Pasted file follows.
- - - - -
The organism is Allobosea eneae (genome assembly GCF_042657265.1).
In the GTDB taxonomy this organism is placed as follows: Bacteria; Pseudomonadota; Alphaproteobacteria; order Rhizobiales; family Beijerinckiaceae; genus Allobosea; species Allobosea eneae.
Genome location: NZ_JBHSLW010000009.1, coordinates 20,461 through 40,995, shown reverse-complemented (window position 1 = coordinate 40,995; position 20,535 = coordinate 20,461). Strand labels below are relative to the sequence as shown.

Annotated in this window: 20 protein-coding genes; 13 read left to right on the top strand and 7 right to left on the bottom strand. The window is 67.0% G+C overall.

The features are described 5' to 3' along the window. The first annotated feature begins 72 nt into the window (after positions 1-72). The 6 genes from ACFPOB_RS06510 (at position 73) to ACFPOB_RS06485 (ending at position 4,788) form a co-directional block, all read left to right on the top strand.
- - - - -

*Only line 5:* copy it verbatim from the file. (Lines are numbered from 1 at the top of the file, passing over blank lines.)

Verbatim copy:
The features are described 5' to 3' along the window. The first annotated feature begins 72 nt into the window (after positions 1-72). The 6 genes from ACFPOB_RS06510 (at position 73) to ACFPOB_RS06485 (ending at position 4,788) form a co-directional block, all read left to right on the top strand.